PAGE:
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Will Clement raise the veil on Canada's secret drug strategy? 

[PoliticsWatch Updated 5:45 p.m. February 22, 2006]

OTTAWA  —  The government may have changed, but Ottawa is expected to continue its participation in a national drug strategy that some stakeholders say has been shrouded in secrecy. 

At the 2004 health summit, Canada's premiers, who had wanted to create a national pharmacare program, agreed to a National Pharmaceutical Strategy. 

Since then, federal, provincial and territorial health ministry officials have been developing the elements of the strategy. 

Officials are expected to report on their progress in June. 

The question for the new health minister, Tony Clement, is whether the Conservative government will make the discussions surrounding the strategy more open and transparent. 

Clement was not available for comment, but a department official "replying on behalf of the minister" released a statement to PoliticsWatch.

"Access to safe, effective and affordable drug therapies is important to Canadians, and the Minister will be looking at how best to advance this objective . . . Clearly, the Minister will need to consider, in collaboration with his provincial/territorial colleagues how best to engage stakeholders going forward."

Some stakeholders have complained about a general lack of information about the work being conducted by the National Pharmaceutical Strategy Project Task Group and meetings regarding the new strategy that are taking place without their knowledge.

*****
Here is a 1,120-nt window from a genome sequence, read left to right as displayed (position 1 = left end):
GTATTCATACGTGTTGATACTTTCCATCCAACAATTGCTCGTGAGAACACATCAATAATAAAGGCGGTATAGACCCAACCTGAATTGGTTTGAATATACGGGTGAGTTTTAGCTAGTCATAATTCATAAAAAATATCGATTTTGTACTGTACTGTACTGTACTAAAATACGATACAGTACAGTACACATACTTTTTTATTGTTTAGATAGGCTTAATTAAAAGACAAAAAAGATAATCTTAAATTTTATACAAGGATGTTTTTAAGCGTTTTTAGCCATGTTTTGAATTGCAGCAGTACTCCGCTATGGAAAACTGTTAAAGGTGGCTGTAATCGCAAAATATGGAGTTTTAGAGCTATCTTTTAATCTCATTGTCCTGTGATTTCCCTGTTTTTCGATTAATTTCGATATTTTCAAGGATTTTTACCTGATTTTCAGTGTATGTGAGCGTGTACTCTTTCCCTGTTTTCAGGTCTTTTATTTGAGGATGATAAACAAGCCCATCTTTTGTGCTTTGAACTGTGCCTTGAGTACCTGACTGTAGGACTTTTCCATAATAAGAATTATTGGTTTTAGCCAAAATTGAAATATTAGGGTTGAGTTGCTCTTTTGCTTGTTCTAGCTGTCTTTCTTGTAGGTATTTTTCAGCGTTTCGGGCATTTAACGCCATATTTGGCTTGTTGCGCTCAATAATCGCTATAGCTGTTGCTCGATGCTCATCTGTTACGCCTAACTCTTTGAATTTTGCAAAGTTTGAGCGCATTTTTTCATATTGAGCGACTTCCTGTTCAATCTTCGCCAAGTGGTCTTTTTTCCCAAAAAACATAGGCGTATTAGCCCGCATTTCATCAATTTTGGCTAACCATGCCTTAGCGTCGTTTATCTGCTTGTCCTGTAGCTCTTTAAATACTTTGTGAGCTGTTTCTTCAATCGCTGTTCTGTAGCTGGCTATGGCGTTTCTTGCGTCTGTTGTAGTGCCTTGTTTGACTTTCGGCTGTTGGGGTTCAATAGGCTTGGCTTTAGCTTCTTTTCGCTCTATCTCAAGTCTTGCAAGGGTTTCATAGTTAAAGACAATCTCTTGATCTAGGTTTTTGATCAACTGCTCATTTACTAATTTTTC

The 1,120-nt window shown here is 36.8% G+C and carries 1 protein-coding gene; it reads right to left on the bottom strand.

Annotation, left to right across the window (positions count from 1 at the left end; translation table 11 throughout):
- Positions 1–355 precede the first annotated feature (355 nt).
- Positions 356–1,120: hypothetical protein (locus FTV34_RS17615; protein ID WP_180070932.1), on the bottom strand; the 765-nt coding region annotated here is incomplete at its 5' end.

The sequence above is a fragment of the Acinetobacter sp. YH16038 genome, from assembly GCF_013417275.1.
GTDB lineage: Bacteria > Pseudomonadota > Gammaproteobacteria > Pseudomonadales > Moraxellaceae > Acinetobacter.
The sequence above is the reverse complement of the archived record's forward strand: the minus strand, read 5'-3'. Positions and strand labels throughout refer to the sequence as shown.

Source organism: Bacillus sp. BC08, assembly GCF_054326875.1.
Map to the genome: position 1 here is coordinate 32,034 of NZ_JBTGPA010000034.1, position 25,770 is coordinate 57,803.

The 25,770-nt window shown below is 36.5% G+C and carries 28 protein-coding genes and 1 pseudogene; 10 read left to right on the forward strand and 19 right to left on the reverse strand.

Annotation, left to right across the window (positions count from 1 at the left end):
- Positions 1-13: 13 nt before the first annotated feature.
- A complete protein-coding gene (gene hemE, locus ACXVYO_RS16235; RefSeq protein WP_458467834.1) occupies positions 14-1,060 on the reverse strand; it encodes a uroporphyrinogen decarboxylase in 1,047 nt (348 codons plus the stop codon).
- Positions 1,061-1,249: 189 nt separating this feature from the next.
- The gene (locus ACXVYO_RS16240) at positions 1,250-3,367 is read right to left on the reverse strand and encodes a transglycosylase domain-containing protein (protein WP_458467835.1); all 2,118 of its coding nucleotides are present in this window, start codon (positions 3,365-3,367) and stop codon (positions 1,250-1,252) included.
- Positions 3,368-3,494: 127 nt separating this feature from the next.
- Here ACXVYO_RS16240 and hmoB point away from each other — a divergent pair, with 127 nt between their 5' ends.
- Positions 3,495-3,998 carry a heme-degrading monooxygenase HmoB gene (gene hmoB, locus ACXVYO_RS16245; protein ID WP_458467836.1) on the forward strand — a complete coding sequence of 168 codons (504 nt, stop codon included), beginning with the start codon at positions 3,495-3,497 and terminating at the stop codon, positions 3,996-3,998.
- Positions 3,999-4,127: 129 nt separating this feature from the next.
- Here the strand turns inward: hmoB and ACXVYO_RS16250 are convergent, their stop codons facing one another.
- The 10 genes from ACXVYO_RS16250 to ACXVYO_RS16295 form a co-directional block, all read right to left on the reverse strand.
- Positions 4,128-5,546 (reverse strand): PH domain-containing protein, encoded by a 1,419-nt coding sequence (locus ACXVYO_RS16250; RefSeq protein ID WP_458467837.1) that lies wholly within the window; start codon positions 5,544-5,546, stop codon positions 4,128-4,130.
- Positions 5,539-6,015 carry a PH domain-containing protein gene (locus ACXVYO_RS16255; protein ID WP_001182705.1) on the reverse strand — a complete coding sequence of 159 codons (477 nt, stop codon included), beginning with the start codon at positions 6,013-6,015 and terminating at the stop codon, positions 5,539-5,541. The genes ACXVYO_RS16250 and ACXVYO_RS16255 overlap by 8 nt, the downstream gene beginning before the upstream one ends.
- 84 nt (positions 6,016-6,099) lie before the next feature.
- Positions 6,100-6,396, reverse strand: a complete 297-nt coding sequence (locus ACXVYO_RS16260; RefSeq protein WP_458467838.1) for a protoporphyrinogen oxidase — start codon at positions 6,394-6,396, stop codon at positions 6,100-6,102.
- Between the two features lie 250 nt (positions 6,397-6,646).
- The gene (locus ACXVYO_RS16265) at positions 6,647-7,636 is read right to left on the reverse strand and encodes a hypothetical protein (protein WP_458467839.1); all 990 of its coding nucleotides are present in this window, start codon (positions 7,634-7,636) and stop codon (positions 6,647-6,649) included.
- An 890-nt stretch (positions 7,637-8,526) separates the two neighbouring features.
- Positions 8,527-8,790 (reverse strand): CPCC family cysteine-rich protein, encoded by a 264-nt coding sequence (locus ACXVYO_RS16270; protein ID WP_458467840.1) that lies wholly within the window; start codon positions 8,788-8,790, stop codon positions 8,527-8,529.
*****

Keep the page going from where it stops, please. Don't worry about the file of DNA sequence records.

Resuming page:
"The fear is that if this is going behind closed doors and you're not involving stakeholders in the process, it's because you have something to hide," an industry source told PoliticsWatch last year. 

With pharmaceuticals being the fastest growing component of the health-care system with expenditures in Canada increasing by almost $1 billion annually, the national pharmaceutical strategy will have major implications for health policy.

And any exercise involving changes to drug patents would be a potential political hot potato. 

There are also questions surrounding whether the public will have the right to know under Access to Information about the workings of the group. 

Health Canada has told PoliticsWatch last year that "all records under the control of Health Canada (regardless of source) are subject to the Access to Information and Privacy acts.

"Sections 13 and 14 of the Access to Information Act refer specifically to information, the source of which is a provincial/ territorial government."

However, Health Canada was unable to confirm to PoliticsWatch whether the Act will apply to documents not in possession of the federal government but with the task force at the project level. 

As well, since first reporting on the story, PoliticsWatch wrote to Health Canada's Access to Information division requesting any documents pertaining to the drug strategy's task force meetings. 

Such requests are supposed to take 30 days under the Access to Information Act, but in August Health Canada asked for a 60-day extension. 

Six months after PoliticsWatch's original request and three months after the extension deadline has passed no documents have been received. 

The case is the subject of a complaint with the Information Commissioner's Office. 

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